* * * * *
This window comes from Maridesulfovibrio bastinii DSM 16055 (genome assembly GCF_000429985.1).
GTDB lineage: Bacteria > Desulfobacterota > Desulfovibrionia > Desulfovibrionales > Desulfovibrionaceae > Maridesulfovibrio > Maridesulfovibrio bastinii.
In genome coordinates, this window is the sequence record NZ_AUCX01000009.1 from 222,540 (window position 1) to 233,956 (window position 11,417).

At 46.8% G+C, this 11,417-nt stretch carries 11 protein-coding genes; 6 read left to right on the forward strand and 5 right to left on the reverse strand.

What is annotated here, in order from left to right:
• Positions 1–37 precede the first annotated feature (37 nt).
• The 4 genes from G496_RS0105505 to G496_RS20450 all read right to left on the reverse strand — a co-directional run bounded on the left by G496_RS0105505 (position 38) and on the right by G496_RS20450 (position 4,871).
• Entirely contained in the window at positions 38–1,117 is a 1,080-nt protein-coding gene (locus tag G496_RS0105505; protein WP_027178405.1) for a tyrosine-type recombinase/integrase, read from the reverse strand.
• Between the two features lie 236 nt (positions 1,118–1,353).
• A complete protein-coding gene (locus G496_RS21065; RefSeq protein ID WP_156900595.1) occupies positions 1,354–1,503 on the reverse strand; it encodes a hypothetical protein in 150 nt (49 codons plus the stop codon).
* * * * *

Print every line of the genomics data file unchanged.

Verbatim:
This window comes from Maridesulfovibrio bastinii DSM 16055 (genome assembly GCF_000429985.1).
GTDB lineage: Bacteria > Desulfobacterota > Desulfovibrionia > Desulfovibrionales > Desulfovibrionaceae > Maridesulfovibrio > Maridesulfovibrio bastinii.
In genome coordinates, this window is the sequence record NZ_AUCX01000009.1 from 222,540 (window position 1) to 233,956 (window position 11,417).

At 46.8% G+C, this 11,417-nt stretch carries 11 protein-coding genes; 6 read left to right on the forward strand and 5 right to left on the reverse strand.

What is annotated here, in order from left to right:
• Positions 1–37 precede the first annotated feature (37 nt).
• The 4 genes from G496_RS0105505 to G496_RS20450 all read right to left on the reverse strand — a co-directional run bounded on the left by G496_RS0105505 (position 38) and on the right by G496_RS20450 (position 4,871).
• Entirely contained in the window at positions 38–1,117 is a 1,080-nt protein-coding gene (locus tag G496_RS0105505; protein WP_027178405.1) for a tyrosine-type recombinase/integrase, read from the reverse strand.
• Between the two features lie 236 nt (positions 1,118–1,353).
• A complete protein-coding gene (locus G496_RS21065; RefSeq protein ID WP_156900595.1) occupies positions 1,354–1,503 on the reverse strand; it encodes a hypothetical protein in 150 nt (49 codons plus the stop codon).